We’re excited to announce that we’ll be installing solar panels at the institute this fall. While this has been in the long-term plans for some time, we have been prioritizing things that are more do-it-yourself, such as building solar hot water panels and gardening. In the LTI tradition, though, we’ll be doing as much of … More The Institute is Getting Solar Panels – Part I: System Design
In southwestern Wisconsin, this spring was wet and cool, while midsummer was hot and dry. What this meant to the backyard gardener or microfarmer was a slow start to the growing season. Once fruits and vegetables started to grow, recent dry weather quickly wilted plants. When rain did come, storms dropped a large amount of … More Rainwater Catchment Systems — From Contributor Eric McGlynn
Last year we carried out a potato study with market gardeners. We found that growing potatoes on the surface was a significant savings in labor with only a small sacrifice in yield by area (read more complete results here). One of our participants, the Parisi Family Farm, decided to scale this planting method up. We … More Potato Study Update — Parisi Family Farm
The news is full of talk of recession. The dreaded inverted yield curve (short-term bonds have higher yields than long-term ones — the inverse of the typical state) has occurred less than two years before every recession since 1955 (and the one time it happened without a recession following was the economic slowdown of the … More Low-Tech Recession?
The hour-per-day gardening project is through mid-summer. Daily temps have come down to the mid-80°Fs, and regular rain is back. The weeds seem to be winning the battle, even in the plot where I used cardboard sheet mulch. My theory is that the wet spring rotted the cardboard quickly and then the weeds were able … More Hour-Per-Day Gardening Continues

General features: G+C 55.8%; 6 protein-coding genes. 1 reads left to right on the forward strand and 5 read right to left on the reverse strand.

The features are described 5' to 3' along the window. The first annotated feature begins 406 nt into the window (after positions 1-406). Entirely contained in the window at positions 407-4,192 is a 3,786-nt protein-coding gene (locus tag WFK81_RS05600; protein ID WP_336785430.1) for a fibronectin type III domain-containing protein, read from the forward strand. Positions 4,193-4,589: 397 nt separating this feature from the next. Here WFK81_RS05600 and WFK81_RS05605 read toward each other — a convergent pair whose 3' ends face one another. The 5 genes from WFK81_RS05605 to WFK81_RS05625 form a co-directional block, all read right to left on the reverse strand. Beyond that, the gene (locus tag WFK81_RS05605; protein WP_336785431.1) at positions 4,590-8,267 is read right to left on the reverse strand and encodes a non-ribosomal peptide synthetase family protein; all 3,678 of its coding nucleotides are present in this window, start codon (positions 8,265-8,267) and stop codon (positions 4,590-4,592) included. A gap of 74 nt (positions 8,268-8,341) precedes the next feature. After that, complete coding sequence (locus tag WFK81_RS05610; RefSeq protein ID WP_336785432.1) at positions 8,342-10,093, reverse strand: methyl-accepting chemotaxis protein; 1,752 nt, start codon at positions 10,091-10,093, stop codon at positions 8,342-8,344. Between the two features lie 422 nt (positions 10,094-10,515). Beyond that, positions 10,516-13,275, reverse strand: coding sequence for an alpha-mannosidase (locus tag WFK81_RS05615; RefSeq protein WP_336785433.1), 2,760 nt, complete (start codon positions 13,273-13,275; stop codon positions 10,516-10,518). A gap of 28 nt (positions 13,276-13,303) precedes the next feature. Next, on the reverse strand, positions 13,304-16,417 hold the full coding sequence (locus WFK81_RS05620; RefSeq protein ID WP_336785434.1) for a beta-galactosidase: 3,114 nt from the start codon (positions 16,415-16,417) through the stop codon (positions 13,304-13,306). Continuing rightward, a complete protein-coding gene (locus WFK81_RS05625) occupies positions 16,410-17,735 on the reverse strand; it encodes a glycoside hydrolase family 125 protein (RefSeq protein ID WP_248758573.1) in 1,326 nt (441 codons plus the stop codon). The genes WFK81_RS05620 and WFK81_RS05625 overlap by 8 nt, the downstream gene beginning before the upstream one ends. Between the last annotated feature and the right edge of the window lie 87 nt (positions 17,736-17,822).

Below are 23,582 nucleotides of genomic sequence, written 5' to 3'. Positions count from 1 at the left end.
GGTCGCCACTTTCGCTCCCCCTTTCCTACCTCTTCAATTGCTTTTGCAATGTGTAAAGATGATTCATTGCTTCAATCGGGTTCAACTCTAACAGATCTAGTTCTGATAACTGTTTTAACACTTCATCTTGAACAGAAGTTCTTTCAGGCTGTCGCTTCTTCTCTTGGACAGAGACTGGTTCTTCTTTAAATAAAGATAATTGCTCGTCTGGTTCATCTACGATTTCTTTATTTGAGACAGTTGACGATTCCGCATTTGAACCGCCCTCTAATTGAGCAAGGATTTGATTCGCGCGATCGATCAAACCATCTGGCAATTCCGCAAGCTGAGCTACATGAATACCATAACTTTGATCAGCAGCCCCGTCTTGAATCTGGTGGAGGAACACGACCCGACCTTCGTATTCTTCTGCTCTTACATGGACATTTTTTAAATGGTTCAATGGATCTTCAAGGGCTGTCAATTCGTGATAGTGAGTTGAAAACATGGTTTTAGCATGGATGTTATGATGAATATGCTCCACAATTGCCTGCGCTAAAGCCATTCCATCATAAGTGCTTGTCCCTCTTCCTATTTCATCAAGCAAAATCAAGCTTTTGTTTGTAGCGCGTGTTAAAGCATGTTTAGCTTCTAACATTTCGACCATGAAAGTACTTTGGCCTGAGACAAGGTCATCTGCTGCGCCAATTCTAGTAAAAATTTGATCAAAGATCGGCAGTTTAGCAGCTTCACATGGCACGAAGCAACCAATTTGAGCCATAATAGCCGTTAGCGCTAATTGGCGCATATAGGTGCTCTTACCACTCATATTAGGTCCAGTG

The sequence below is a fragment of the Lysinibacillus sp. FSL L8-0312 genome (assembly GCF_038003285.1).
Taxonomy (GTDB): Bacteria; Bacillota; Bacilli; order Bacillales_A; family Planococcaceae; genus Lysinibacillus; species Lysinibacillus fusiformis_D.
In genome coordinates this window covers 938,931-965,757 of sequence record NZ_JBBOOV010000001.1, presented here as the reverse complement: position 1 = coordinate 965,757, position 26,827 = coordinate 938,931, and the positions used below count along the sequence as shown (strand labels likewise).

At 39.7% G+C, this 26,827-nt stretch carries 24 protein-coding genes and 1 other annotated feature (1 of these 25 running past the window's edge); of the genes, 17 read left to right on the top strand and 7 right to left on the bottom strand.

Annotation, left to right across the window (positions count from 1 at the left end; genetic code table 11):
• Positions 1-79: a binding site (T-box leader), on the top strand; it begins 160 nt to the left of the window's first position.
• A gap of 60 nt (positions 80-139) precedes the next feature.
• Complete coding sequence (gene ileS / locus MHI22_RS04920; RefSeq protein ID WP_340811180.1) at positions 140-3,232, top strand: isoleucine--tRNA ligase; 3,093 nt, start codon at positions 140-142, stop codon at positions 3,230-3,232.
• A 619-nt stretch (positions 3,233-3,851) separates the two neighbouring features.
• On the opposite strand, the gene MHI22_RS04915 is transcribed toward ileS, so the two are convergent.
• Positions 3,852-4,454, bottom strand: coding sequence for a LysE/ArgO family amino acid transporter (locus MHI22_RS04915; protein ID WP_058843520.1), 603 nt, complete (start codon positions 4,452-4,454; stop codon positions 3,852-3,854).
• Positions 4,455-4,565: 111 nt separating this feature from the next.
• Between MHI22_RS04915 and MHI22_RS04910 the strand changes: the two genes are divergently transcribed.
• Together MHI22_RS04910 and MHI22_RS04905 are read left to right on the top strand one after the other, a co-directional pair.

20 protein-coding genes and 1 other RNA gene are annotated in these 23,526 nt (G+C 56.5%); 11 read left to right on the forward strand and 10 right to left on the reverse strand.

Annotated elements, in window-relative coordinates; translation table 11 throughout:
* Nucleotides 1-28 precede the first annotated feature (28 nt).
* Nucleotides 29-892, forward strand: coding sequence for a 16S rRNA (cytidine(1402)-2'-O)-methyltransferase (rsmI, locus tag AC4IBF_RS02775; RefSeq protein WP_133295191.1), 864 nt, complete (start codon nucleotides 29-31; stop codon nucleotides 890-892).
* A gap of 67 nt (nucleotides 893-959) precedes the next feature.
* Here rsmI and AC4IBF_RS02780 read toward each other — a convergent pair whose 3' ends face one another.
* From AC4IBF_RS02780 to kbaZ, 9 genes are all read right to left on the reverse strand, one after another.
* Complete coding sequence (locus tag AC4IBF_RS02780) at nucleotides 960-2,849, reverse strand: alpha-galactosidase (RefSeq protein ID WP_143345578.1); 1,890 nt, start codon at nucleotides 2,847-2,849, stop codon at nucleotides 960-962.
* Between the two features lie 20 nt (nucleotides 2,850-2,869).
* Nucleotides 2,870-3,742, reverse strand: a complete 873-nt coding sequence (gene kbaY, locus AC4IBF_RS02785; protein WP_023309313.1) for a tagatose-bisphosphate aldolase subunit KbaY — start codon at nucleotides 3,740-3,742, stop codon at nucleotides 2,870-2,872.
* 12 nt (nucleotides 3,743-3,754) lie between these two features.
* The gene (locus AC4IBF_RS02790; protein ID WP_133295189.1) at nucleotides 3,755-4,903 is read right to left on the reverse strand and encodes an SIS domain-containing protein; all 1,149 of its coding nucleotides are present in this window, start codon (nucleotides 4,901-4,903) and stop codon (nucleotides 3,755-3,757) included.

A few years ago, Why Did Ancient Civilizations Fail? identified many of the same problems outlined in the recent UN report on our diet and its climate effects. What follows is a brief excerpt from the book. A sustainable food system can be built on the three principles laid out at the beginning of this … More A More Sustainable Food System — UN Report
Are you feeling overwhelmed by weeds this season? Have I got the garden tour for you to know you’re not alone. We’ll be hosting a group from the Sustainable Gardening Club out of Madison this Sunday at 3:00 p.m. You’re welcome to stop by. Stops on the Tour We’ll hit the highlights of the garden … More Garden Tour, Sunday, August 11, 3 p.m.
We’re likely to get solar panels this fall, so I’ve begun to evaluate the site where the panels will go. Most of our sunny grounds are given over to the garden, greenhouse, and our solar hot water system. The south side of our garage, though is perfect. What I wasn’t sure of, though, was which … More Evaluating Our Solar Site
Most English speakers know the terms kibbutz (Israeli communal agricultural communities) and commune (now called intentional communities) as groups of people living together and sharing their property, work, land, and buildings to greater or lessor extents. One reason that I think these communities didn’t catch on in the US is the strong ethos of individual … More Moshav: A Cooperative Agricultural Community